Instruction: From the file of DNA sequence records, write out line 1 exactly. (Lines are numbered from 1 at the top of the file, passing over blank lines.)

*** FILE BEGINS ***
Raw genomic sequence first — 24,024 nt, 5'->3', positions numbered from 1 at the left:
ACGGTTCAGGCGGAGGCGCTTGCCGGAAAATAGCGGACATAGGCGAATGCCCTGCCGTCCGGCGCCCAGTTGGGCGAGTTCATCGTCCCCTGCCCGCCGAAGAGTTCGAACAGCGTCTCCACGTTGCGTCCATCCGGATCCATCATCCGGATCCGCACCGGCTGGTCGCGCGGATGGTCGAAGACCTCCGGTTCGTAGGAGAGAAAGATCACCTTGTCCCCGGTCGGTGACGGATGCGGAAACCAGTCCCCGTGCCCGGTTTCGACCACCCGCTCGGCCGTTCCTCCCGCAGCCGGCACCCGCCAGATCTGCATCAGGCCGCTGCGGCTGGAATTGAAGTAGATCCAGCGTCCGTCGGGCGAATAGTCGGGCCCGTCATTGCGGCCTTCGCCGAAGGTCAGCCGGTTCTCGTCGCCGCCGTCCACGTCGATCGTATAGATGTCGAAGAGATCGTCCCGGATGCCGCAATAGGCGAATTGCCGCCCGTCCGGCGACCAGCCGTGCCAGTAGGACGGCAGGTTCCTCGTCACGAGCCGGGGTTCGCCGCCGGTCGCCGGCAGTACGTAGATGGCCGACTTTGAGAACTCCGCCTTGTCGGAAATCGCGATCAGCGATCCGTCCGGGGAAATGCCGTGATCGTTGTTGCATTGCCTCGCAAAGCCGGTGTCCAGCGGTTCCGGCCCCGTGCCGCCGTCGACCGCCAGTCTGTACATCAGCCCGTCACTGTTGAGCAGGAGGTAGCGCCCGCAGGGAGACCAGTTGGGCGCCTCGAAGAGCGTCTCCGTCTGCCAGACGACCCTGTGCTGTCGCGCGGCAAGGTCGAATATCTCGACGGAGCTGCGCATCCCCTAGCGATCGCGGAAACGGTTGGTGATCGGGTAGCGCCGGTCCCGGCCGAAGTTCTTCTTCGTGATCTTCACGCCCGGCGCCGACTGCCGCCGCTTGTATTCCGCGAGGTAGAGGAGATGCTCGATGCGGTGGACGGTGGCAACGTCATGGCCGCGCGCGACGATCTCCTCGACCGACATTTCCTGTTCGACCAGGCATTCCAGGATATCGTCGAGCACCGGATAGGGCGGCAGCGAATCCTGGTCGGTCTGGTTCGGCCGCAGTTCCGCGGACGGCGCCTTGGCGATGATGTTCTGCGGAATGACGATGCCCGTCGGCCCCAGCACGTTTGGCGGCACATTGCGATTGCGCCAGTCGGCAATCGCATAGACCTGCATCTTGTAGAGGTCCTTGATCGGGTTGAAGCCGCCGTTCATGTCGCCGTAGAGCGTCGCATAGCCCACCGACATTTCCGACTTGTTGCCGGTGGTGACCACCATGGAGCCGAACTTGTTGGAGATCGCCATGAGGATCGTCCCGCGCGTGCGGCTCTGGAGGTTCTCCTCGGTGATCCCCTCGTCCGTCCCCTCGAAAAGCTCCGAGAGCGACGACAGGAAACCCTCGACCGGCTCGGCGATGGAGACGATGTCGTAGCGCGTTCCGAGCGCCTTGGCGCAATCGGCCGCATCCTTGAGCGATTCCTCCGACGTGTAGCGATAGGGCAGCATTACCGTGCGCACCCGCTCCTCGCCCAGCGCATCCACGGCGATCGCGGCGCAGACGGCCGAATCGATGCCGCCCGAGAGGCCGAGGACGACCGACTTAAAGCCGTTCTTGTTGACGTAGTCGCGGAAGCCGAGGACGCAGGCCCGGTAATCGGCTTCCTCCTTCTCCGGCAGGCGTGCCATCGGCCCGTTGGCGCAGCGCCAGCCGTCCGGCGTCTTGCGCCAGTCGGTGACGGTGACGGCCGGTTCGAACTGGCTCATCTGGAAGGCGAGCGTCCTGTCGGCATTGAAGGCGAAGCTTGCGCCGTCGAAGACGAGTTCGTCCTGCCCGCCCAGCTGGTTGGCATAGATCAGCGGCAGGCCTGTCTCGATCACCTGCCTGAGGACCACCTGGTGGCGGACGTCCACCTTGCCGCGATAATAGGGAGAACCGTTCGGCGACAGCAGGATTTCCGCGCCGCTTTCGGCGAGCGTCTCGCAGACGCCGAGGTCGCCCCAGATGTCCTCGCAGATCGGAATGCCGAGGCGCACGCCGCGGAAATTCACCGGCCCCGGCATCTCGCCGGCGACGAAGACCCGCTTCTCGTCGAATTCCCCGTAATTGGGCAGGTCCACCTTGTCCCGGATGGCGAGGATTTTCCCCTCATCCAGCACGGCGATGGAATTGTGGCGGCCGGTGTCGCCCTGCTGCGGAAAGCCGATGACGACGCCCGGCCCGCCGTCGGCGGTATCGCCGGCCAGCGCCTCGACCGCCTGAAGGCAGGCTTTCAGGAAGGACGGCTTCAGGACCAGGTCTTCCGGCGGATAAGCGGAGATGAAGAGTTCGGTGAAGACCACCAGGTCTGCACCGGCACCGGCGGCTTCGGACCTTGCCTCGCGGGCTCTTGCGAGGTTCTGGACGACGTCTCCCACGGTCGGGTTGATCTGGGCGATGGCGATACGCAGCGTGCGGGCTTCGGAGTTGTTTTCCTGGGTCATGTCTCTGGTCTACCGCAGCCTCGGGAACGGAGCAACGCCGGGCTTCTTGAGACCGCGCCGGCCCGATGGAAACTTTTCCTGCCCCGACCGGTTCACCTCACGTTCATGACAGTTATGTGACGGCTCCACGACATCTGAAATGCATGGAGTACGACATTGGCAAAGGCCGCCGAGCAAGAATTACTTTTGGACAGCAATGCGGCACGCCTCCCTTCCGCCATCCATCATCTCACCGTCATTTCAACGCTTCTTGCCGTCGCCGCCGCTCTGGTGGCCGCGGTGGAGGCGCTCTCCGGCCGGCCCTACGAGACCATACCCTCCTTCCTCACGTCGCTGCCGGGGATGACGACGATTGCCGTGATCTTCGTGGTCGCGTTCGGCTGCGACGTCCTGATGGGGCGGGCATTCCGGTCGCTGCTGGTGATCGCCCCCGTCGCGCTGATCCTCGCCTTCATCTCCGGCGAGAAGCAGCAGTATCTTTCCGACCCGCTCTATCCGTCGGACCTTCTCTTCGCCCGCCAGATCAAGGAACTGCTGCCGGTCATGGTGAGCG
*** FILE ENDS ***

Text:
Raw genomic sequence first — 24,024 nt, 5'->3', positions numbered from 1 at the left: